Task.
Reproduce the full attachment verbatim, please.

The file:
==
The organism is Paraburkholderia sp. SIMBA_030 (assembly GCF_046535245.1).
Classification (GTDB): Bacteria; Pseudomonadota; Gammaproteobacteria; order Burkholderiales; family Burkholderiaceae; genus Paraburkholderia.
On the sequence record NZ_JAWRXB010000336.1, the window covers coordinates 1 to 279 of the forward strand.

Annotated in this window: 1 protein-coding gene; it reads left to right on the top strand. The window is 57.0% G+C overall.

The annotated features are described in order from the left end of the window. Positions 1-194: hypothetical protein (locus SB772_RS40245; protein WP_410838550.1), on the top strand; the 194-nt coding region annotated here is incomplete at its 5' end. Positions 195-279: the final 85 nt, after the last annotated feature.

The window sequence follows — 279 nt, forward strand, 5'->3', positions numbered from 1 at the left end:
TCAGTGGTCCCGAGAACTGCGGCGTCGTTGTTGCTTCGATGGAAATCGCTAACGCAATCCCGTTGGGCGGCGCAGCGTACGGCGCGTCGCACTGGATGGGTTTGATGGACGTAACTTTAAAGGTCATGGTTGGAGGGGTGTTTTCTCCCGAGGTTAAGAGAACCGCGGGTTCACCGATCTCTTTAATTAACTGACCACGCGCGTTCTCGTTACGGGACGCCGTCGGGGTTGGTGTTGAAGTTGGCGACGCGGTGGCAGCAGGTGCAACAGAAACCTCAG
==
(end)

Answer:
The organism is Paraburkholderia sp. SIMBA_030 (assembly GCF_046535245.1).
Classification (GTDB): Bacteria; Pseudomonadota; Gammaproteobacteria; order Burkholderiales; family Burkholderiaceae; genus Paraburkholderia.
On the sequence record NZ_JAWRXB010000336.1, the window covers coordinates 1 to 279 of the forward strand.

Annotated in this window: 1 protein-coding gene; it reads left to right on the top strand. The window is 57.0% G+C overall.

The annotated features are described in order from the left end of the window. Positions 1-194: hypothetical protein (locus SB772_RS40245; protein WP_410838550.1), on the top strand; the 194-nt coding region annotated here is incomplete at its 5' end. Positions 195-279: the final 85 nt, after the last annotated feature.

The window sequence follows — 279 nt, forward strand, 5'->3', positions numbered from 1 at the left end:
TCAGTGGTCCCGAGAACTGCGGCGTCGTTGTTGCTTCGATGGAAATCGCTAACGCAATCCCGTTGGGCGGCGCAGCGTACGGCGCGTCGCACTGGATGGGTTTGATGGACGTAACTTTAAAGGTCATGGTTGGAGGGGTGTTTTCTCCCGAGGTTAAGAGAACCGCGGGTTCACCGATCTCTTTAATTAACTGACCACGCGCGTTCTCGTTACGGGACGCCGTCGGGGTTGGTGTTGAAGTTGGCGACGCGGTGGCAGCAGGTGCAACAGAAACCTCAG